Travel with me to the beginning of this process. If someone in the Church sins against you, “go and point out the fault when the two of you are alone.” The Eighth Commandment as we number them is about not bearing false witness. Luther went so far as to say that if we tell the truth about someone for malicious reasons, we are violating this commandment. Bearing false witness implies blabbing about someone else all over the place. The prescription in Matthew 18 begins with keeping the issue, whatever the sin is, contained. But it is more: “If the member listens to you, you have regained that one.” The purpose is not to judge the other but to hopefully embrace the other, to hold again the other in positive regard.
If that does not work, “take one or two others along with you, so that every word may be confirmed by the evidence of two or three witnesses.” This mandate of two or three and not just one other witness is found in Deuteronomy 19:15 and thus has biblical precedent. Once again the purpose is to reconcile and restore the relationship and not to judge. The others are to witness to your behavior and not just to confirm the intransigence of the perpetrator.
If that does not work, “tell it to the church.” Only after several truly righteous attempts to straighten out the mess does it become potentially a public embarrassment and sanction. If even that does not work, then the person is to be shamed and shunned.
As antiquated as this process may seem and as abused throughout history as it has been, there are very practical advantages, especially to the forgiver whether the forgivee is moved to acknowledgment or not.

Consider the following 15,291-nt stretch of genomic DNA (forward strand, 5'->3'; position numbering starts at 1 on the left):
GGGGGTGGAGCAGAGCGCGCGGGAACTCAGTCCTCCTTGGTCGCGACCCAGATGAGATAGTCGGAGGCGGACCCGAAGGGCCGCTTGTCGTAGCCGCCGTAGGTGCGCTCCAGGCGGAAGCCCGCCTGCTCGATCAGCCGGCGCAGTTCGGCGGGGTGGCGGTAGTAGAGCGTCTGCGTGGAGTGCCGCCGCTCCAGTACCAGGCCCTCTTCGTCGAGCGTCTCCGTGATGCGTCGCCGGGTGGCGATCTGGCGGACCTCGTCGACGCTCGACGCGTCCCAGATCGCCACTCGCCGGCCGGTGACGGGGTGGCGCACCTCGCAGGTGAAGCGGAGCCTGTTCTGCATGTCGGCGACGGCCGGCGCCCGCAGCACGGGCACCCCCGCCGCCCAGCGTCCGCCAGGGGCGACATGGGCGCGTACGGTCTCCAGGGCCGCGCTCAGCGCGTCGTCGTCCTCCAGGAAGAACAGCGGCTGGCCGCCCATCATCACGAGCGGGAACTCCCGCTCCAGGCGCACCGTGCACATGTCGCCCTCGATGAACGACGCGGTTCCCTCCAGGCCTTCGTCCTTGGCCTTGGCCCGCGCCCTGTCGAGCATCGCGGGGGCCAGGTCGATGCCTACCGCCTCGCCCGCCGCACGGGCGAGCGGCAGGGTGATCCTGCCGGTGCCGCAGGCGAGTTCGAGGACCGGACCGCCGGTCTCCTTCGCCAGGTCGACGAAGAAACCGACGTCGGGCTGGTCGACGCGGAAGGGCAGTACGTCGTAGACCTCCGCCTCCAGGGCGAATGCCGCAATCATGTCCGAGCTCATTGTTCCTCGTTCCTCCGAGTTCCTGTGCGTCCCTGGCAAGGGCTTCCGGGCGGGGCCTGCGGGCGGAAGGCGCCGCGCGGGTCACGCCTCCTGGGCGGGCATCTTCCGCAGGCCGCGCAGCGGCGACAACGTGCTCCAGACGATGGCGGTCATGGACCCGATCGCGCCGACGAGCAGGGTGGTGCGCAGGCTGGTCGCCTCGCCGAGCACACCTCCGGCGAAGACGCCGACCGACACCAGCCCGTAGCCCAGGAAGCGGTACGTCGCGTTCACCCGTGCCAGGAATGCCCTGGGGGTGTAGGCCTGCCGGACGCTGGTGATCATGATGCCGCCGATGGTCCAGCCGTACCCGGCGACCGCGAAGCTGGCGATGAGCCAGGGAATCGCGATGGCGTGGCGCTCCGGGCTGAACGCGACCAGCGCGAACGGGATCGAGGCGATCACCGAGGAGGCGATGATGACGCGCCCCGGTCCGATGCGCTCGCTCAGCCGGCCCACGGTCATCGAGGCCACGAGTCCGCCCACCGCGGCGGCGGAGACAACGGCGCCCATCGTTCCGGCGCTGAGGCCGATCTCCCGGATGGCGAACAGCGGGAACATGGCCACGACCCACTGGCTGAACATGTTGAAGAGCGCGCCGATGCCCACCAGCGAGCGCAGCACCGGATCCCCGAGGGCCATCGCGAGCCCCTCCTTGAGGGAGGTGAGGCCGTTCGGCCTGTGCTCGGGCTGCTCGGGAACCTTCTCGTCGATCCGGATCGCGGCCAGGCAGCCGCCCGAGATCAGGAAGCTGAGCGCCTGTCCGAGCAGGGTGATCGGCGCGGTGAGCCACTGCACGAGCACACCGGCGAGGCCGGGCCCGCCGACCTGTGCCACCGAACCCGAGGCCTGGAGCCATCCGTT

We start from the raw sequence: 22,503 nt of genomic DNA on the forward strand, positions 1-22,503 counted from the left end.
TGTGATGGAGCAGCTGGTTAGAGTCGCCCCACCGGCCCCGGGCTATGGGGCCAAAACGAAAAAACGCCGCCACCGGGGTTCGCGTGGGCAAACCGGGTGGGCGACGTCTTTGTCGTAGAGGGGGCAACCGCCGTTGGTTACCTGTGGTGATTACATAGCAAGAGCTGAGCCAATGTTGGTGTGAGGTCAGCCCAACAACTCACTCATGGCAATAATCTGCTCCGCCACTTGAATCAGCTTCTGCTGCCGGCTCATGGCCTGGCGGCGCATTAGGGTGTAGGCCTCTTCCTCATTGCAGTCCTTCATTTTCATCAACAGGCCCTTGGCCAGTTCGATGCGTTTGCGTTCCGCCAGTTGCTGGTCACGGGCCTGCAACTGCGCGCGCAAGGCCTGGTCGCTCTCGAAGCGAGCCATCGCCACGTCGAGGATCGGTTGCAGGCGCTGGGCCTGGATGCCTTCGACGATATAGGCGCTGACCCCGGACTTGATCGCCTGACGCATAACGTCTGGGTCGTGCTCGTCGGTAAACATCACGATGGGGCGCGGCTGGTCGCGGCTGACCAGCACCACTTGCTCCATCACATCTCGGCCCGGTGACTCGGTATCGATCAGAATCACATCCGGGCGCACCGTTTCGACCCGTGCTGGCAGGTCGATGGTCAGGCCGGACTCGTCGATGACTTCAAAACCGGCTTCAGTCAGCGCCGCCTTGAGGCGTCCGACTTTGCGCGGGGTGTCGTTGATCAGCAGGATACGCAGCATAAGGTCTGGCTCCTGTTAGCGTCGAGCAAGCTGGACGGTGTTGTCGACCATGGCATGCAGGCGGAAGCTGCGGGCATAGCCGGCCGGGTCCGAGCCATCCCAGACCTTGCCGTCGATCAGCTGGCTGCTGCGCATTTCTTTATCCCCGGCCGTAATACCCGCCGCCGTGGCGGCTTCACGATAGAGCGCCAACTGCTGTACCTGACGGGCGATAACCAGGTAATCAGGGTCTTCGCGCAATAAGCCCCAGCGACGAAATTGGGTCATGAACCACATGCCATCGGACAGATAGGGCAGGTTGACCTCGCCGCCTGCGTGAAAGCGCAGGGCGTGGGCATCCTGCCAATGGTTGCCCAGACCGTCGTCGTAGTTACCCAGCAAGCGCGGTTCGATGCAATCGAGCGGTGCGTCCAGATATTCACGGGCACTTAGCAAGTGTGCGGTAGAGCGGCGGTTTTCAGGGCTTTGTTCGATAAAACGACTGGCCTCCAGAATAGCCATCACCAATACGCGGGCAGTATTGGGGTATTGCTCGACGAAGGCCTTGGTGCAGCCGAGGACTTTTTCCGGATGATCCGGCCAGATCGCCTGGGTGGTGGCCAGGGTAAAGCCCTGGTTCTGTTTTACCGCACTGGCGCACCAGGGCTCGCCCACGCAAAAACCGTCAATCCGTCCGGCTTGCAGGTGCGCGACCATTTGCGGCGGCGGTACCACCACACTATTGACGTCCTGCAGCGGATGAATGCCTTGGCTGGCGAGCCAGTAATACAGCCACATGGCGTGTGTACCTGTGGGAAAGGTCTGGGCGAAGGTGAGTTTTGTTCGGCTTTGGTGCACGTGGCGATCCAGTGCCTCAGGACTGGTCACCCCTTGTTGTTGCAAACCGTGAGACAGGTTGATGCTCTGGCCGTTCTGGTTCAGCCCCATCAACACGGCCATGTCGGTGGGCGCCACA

My favorite account in the Hebrew scriptures is the story of Joseph which takes up a significant amount of biblical space, Genesis 37-50. Joseph was sold by his jealous brothers into slavery. They were forced to come to Egypt to obtain grain due to a drought in Palestine 25 years later. They did not recognize Joseph and after Joseph’s own ruse — holding the youngest brother Benjamin responsible for a theft — he revealed himself to them. They all moved to Egypt, where the Hebrews would spend 435 years. Seventeen years after moving to Egypt, their father Jacob died. The brothers freaked out, believing now the axe of Joseph’s wrath was surely going to fall. What Joseph said to them in Genesis 50:15-21 is as beautiful as it gets. The deepest weeping comes from the forgiver. The brothers did not get their due! They had spent 42 years in guilt, shame and fear.
This is often true of anyone who has been in some way violated and yet has an opportunity to forgive. The one who forgives or is willing to forgive even if the other refuses to accept it, is free of the burden. When as Christians we are in a constant state of being forgiven and forgiving, we are far freer to be about the more positive aspects and privileges of our faith. Forgive us AS we forgive!
There is more. First of all, you do not have to and cannot forgive someone who sinned against someone else. As the Fallwell scandal has surfaced, Becki has been quoted as saying: “I wish Christians were as forgiving as Christ.” She didn’t violate or harm me. Perhaps the students, faculty and administration at Liberty University need to forgive her and her husband but not me. I cannot forgive someone for murdering another. It is noticeable how many of those affected by such a crime, are freed of a lifetime of anger and anxiety when they forgive the perpetrator even if they also get justice in imprisonment.